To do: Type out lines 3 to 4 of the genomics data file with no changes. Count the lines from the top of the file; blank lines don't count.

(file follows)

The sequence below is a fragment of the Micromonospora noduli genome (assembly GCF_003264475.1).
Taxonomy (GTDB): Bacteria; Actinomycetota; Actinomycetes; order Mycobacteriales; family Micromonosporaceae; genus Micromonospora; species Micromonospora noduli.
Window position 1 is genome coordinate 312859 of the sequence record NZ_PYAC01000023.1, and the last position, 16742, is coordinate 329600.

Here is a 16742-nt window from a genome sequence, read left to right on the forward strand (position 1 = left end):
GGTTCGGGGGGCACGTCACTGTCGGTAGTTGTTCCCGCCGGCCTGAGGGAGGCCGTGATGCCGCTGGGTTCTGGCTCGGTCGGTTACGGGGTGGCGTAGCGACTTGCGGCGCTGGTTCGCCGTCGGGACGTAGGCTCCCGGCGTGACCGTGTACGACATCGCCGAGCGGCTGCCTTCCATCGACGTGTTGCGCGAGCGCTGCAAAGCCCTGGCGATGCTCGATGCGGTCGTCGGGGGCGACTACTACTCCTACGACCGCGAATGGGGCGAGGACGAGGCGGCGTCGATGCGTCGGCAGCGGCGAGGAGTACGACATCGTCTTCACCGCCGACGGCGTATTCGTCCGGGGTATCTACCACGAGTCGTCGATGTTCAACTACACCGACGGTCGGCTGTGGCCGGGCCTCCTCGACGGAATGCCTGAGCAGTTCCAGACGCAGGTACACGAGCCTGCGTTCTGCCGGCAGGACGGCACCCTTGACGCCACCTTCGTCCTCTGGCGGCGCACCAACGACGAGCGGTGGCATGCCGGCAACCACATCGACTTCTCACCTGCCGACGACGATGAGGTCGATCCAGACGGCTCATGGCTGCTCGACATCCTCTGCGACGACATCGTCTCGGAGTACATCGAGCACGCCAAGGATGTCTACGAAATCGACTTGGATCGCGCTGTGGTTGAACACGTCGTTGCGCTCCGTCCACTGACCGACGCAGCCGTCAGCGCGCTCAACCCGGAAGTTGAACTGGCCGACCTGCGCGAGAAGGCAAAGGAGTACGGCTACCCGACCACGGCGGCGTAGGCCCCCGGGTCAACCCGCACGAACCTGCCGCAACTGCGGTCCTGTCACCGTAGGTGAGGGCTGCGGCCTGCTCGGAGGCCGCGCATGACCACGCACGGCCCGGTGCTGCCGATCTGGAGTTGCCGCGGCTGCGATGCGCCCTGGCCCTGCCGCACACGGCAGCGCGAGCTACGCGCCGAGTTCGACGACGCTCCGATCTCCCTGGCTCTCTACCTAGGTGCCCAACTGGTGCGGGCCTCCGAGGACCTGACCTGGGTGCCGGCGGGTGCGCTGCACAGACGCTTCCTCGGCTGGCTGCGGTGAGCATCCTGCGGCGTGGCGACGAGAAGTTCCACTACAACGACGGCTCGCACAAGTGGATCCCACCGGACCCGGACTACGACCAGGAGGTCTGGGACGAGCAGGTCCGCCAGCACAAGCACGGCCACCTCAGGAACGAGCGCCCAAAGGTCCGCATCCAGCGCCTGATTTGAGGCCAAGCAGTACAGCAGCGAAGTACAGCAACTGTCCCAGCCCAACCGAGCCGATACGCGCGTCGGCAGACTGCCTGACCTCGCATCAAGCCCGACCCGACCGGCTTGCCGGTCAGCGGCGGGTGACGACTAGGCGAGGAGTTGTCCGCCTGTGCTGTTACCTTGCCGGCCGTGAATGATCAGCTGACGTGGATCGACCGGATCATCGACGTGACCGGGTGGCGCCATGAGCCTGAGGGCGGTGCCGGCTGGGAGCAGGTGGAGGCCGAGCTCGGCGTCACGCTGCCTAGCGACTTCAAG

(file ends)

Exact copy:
Window position 1 is genome coordinate 312859 of the sequence record NZ_PYAC01000023.1, and the last position, 16742, is coordinate 329600.

Here is a 16742-nt window from a genome sequence, read left to right on the forward strand (position 1 = left end):